artNotes from Hyde House: HOLIDAY BOUTIQUE Art from the Other Side   


As we approach Halloween (All Hallows’ Eve), the evening before All Saints (All Hallows’) Day followed by All Souls Day, some sages are prone to say that this is that time of year when the veil grows thin between the temporal and the spiritual worlds—the time when those who are inclined have access to the knowings and the understandings of the powers on the other side beyond our ordinary, everyday earthbound experience.

Deborah Barnett

Some savvy artists among us are skilled in accessing and living in this other dimension the year round. Deborah Barnett, one of four Featured Artists in artCentral’s HOLIDAY BOUTIQUE, is just such an artist. With her heart tuned by intuition and instinct and listening for inspiration, she has mastered the art of going over in a state of surrender that allows the creative process to take over her telling of what she finds. As a fabulously gifted creator, through her painting and singing and penning of songs and poetry Deborah shares with us the spirited treasures she discovers and brings back from those times she spends on the other side.

Make your way to artCentral’s home in Hyde House, 1110 East Thirteenth Street in Carthage, and see for yourself the amazing collection of wealth Deborah has brought to share with us in her beautiful array of brilliantly colored mandalas. They are waiting for your viewing and choosing to take home as your own to display or to give away to someone special on your shopping list.


The mandala—Sanskrit for circle—generally represents the spiritual journey, starting from the outside and moving into the inner core of awareness. For centuries in various spiritual traditions mandalas have been used as spiritual guidance tools—aides to meditation that focus attention and establish a sacred space.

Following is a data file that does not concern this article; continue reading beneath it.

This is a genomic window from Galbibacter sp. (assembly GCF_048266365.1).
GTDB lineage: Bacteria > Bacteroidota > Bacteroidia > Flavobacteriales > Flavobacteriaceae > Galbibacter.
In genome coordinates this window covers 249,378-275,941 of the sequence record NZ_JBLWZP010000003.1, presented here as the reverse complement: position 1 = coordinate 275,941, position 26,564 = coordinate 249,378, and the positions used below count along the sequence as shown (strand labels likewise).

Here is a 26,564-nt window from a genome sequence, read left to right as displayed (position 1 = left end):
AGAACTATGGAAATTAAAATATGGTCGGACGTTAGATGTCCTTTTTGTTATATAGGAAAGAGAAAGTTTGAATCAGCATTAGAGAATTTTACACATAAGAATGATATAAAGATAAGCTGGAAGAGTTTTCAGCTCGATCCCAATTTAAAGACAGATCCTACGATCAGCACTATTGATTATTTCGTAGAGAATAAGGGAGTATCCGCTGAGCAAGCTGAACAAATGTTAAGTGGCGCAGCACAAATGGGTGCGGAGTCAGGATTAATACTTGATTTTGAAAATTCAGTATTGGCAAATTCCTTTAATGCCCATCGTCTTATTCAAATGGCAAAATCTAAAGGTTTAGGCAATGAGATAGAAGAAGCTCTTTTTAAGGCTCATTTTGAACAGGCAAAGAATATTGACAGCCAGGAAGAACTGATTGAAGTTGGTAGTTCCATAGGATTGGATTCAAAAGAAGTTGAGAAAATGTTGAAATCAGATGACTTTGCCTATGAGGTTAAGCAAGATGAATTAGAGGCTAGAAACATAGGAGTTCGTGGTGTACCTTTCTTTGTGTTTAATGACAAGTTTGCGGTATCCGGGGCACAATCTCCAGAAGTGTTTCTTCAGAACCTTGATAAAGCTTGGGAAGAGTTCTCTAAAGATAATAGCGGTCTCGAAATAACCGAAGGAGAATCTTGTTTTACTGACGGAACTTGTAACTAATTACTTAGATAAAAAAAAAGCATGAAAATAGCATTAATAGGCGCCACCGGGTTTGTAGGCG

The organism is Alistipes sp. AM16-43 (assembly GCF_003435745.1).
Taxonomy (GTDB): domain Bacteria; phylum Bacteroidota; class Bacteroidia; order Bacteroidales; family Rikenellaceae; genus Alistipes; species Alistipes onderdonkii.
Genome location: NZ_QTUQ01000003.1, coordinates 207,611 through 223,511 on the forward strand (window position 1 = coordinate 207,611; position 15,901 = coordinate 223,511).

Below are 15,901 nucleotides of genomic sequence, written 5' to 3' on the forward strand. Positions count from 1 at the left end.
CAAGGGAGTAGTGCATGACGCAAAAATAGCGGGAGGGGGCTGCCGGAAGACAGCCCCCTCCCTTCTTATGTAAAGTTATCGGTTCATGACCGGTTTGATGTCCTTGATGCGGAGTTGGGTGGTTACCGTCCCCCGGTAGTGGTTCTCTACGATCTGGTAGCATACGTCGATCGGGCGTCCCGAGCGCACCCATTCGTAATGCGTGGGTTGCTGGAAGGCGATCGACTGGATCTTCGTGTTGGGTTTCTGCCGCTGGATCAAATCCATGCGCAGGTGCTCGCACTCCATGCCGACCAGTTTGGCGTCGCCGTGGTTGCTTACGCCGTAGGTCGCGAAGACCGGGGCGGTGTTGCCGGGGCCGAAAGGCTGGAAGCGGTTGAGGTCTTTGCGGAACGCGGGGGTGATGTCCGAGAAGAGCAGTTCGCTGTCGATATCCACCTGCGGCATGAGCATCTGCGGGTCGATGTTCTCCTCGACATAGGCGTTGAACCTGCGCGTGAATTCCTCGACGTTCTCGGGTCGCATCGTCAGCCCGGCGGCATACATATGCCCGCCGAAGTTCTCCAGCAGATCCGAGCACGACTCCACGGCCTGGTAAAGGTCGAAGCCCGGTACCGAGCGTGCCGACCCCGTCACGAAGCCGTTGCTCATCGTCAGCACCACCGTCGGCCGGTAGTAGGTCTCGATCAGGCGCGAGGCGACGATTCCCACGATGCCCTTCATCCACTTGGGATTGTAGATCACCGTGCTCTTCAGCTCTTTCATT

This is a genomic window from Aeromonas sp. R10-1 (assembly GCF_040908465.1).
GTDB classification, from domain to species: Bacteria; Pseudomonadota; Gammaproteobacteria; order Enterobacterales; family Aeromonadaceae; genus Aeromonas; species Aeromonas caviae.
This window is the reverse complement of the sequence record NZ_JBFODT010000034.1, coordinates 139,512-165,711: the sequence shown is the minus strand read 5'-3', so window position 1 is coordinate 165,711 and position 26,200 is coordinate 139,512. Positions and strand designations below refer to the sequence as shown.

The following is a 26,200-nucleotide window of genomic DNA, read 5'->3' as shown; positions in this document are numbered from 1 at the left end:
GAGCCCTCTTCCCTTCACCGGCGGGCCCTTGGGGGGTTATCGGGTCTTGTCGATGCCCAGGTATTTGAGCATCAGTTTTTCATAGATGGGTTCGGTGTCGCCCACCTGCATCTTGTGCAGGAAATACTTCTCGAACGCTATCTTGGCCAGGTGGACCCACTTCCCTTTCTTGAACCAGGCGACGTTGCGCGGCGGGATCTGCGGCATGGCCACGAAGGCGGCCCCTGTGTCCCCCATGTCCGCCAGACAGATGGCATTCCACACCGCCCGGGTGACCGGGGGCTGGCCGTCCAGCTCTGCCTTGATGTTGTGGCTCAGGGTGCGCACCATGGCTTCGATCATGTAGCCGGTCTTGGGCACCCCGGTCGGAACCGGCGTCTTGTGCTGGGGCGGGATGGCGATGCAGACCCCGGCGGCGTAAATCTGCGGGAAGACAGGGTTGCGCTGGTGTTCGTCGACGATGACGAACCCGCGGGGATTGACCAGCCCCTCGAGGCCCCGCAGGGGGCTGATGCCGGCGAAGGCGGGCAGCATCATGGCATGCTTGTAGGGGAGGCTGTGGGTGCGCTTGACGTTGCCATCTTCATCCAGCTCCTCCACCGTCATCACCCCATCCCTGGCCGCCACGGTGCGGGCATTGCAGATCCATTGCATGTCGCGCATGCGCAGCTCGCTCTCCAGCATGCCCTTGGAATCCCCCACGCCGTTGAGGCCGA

First appearing in Buddhist art that was produced in India during the first century B.C.E., the mandala subsequently was incorporated into many eastern religions. The Cosmati pavements, including those at Westminster Abbey, are geometric, mandala-like mosaic designs from thirteenth century Italy.

There are many types of Celtic mandalas—symbols of spiritual growth and the realization of one’s heart desires, visions and divine ancestry. All Celtic mandalas contain a central point with Celtic symbols contained inside an outer circle. Patterns are typically repeated around the circle to create an attractive design. The Celtic knot symbolizes the timeless nature of spirit and speaks of birth and rebirth in both the physical and spiritual realm. You can see the Celtic influence in several of Deborah’s mandalas.

In contemporary Christianity here in Carthage you can find mandalas in the beauty of  Grace Episcopal Church as you look up to the Rose Window in the sanctuary and while you meditatively walk the Biblical garden’s labyrinth from the outside to the center and outside again.

As you will discover in the galleries of artCentral, Deborah’s mandalas are painted on wooden disks as geometric configurations of symbols and images—butterflies and flowers and all manner of images representative of our temporal world that hold meaning for her and for many of us. They are joyful—filled with hope and celebrations for the natural world that surrounds and causes us to ponder the magical, mystical source of their creation on the other side.

Underwritten with the gracious support of Old Missouri Bank, the 2022 artCentral HOLIDAY BOUTIQUE showcasing Deborah’s mandalas and the giftable art of Kristin Girard, Brenda Hayes and Jane McCaulley and all the SMALL WORKS|GREAT WONDERS Silent Auction donations made by artCentral artists are available for viewing, purchasing and bidding 24/7 online at and, as well as in Hyde House during weekend gallery hours, Fridays and Saturdays, 12:00-5:00 p.m.